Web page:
The owners of Wanstead Park 1784–1812 (part II)

Wanstead House by Richard Westall (1765-1836) Yale Center for British Art, Paul Mellon CollectionWanstead House by Richard Westall (1765-1836) Yale Center for British Art, Paul Mellon Collection

In the 18th of a series of monthly articles looking at the owners of Wanstead Park through history, Richard Arnopp tells how a member of the French Royal Family chose it as his place of exile following the Revolution.

By 1802, Wanstead House had stood empty for nearly four decades. However, in February of that year it was let, for the first time, to a tenant. Louis Joseph de Bourbon, Prince de Condé, was 66 years old. He was the head of a cadet branch of the French Royal Family, ranked as a Prince of the Blood, and had held a series of civil and military offices, culminating in that of Grand Master of France, making him head of the Royal Household.

The Prince had left France in 1789, following the fall of the Bastille, and became one of the principal military leaders of the counter-revolutionary movement. The "Army of Condé" initially fought against the new French Republic in conjunction with the Austrians. Later, it served under British and Russian command, and was finally disbanded only in 1801, after which the prince moved to England. A few weeks after taking possession of Wanstead, Condé wrote to his daughter: "I am now well established in my new estate. It is better described as beautiful than pretty, and I would have desired something less large, but by a combination of extraordinary circumstances, it proved cheaper to rent than eight or ten much smaller ones that I had seen. Given my situation, that was the deciding factor, and indeed it costs me less than the little perch I occupied in London. I do not use more than about half of the house. The remainder consists of two immense apartments, arranged for entertainment, and absolutely devoid of all French conveniences. They are decorated in old-fashioned style, and are never used, even though they are richly furnished. They resemble the apartments of the King and Queen at home in Chantilly, so that is no real hardship. The two parks are all lawns and woods, with two ponds, a river which has no cascades or running water, but in very nice surroundings. There is a shell grotto worthy of Chantilly, on the edge of a river. I have pleasant views around me, with surroundings made charming by the gentle slopes, hillsides, and many beautiful houses. The approach to mine is by a wide avenue, divided by a large body of water. The house is of twenty-one bays, with a portico of six columns in the centre, and is extremely beautiful in its own right. The stable-block is separate, and there are some fine kitchen gardens. These are the details you asked for, my dear child, and I think you have enough for now. All this cost me eight thousand in French francs, and my London house cost me ten thousand."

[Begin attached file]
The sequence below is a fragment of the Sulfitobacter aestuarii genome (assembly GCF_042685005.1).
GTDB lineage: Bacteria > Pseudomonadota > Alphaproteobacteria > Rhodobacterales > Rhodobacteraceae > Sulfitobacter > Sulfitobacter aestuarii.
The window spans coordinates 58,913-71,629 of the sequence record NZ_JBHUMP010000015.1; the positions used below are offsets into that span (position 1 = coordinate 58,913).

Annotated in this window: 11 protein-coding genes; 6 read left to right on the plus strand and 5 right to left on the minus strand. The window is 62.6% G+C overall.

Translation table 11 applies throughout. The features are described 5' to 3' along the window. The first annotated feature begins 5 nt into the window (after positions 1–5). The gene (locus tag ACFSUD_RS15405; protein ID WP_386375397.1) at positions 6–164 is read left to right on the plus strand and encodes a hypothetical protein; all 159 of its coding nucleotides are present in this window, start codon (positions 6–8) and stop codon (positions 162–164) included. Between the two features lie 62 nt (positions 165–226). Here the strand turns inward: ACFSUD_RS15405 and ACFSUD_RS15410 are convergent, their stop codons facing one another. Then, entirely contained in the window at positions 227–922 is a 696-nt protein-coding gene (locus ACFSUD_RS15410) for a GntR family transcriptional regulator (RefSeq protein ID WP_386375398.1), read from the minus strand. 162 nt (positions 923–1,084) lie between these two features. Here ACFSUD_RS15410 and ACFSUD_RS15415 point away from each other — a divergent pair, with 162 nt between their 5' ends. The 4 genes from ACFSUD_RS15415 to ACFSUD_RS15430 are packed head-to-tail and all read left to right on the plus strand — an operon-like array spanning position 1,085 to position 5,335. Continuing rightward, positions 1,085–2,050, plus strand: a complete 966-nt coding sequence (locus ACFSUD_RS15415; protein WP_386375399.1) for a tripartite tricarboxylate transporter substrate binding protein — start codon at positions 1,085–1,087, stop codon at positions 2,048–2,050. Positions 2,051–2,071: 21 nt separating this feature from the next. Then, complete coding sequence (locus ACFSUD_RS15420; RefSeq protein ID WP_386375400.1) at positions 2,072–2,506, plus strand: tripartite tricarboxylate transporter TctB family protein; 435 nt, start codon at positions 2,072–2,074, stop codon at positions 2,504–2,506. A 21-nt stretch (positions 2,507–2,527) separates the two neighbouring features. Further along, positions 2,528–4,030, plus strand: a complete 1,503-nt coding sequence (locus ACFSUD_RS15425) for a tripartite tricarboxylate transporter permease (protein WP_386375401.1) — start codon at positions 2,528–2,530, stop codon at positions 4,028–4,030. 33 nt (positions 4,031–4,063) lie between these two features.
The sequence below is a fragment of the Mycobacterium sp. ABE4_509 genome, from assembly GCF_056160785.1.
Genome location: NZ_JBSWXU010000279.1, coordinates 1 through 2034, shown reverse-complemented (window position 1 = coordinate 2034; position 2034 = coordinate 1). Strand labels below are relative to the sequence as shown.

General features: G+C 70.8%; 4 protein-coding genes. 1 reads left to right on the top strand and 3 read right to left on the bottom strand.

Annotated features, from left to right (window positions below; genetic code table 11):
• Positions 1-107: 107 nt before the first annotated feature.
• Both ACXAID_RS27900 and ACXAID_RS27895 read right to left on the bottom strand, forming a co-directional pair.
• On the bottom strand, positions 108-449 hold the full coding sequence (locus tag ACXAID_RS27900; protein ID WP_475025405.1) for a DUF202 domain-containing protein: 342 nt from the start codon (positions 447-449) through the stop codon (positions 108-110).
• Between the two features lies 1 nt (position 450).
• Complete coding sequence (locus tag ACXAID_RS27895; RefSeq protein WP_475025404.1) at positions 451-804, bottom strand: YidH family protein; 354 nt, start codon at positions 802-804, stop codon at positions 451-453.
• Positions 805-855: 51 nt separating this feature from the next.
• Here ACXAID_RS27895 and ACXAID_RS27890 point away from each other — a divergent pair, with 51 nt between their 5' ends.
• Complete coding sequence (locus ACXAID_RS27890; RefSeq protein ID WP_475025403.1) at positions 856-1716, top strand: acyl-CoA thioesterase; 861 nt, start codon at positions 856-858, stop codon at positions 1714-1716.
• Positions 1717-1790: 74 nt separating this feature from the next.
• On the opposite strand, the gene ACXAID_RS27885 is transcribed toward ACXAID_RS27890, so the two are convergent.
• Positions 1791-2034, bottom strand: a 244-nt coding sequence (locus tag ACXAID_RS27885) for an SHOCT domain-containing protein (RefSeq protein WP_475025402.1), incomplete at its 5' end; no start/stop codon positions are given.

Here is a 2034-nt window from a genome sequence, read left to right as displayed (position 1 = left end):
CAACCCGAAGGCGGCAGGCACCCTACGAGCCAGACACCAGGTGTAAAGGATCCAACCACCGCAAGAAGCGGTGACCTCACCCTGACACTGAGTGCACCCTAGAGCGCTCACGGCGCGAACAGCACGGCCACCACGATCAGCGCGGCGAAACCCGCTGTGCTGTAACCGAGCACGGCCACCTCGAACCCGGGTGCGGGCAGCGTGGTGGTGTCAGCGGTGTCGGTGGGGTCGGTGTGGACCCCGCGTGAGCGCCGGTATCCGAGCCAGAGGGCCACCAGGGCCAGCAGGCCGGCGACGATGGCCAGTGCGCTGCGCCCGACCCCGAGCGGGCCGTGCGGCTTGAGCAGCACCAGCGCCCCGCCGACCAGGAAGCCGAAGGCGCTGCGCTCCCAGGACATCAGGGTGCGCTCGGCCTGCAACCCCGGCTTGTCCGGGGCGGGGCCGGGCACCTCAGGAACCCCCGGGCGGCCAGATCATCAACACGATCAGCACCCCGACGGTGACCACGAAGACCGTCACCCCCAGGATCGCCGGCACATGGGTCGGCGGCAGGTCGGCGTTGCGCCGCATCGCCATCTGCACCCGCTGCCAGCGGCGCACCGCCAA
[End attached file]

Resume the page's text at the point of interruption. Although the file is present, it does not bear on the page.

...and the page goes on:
The annual rent paid by Condé for the Wanstead estate was £350 in British money, perhaps the equivalent of £40,000 or so in terms of present-day purchasing power.